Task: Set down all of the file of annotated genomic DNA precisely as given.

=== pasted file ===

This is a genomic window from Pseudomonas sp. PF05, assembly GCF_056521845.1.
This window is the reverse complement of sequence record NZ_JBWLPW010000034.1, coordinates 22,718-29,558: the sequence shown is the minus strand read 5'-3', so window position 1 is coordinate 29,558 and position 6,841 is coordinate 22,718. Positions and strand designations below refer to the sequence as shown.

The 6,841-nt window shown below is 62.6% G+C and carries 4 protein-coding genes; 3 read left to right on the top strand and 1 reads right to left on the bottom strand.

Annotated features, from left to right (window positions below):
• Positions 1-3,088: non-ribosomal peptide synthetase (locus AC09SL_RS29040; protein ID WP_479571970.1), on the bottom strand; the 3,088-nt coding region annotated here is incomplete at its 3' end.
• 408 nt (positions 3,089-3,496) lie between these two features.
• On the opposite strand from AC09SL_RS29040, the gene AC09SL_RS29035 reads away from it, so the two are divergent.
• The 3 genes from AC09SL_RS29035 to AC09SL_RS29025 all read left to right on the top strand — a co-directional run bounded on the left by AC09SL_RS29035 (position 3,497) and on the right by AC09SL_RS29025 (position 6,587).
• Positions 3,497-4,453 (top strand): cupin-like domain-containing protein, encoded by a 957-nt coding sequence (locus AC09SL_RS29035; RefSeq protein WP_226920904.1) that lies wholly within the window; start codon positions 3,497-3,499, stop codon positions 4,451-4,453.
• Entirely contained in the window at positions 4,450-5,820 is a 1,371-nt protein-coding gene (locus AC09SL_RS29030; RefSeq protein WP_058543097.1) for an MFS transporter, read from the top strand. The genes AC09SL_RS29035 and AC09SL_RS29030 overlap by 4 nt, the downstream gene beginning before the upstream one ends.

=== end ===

This is a genomic window from Pseudomonas sp. PF05, assembly GCF_056521845.1.
This window is the reverse complement of sequence record NZ_JBWLPW010000034.1, coordinates 22,718-29,558: the sequence shown is the minus strand read 5'-3', so window position 1 is coordinate 29,558 and position 6,841 is coordinate 22,718. Positions and strand designations below refer to the sequence as shown.

The 6,841-nt window shown below is 62.6% G+C and carries 4 protein-coding genes; 3 read left to right on the top strand and 1 reads right to left on the bottom strand.

Annotated features, from left to right (window positions below):
• Positions 1-3,088: non-ribosomal peptide synthetase (locus AC09SL_RS29040; protein ID WP_479571970.1), on the bottom strand; the 3,088-nt coding region annotated here is incomplete at its 3' end.
• 408 nt (positions 3,089-3,496) lie between these two features.
• On the opposite strand from AC09SL_RS29040, the gene AC09SL_RS29035 reads away from it, so the two are divergent.
• The 3 genes from AC09SL_RS29035 to AC09SL_RS29025 all read left to right on the top strand — a co-directional run bounded on the left by AC09SL_RS29035 (position 3,497) and on the right by AC09SL_RS29025 (position 6,587).
• Positions 3,497-4,453 (top strand): cupin-like domain-containing protein, encoded by a 957-nt coding sequence (locus AC09SL_RS29035; RefSeq protein WP_226920904.1) that lies wholly within the window; start codon positions 3,497-3,499, stop codon positions 4,451-4,453.
• Entirely contained in the window at positions 4,450-5,820 is a 1,371-nt protein-coding gene (locus AC09SL_RS29030; RefSeq protein WP_058543097.1) for an MFS transporter, read from the top strand. The genes AC09SL_RS29035 and AC09SL_RS29030 overlap by 4 nt, the downstream gene beginning before the upstream one ends.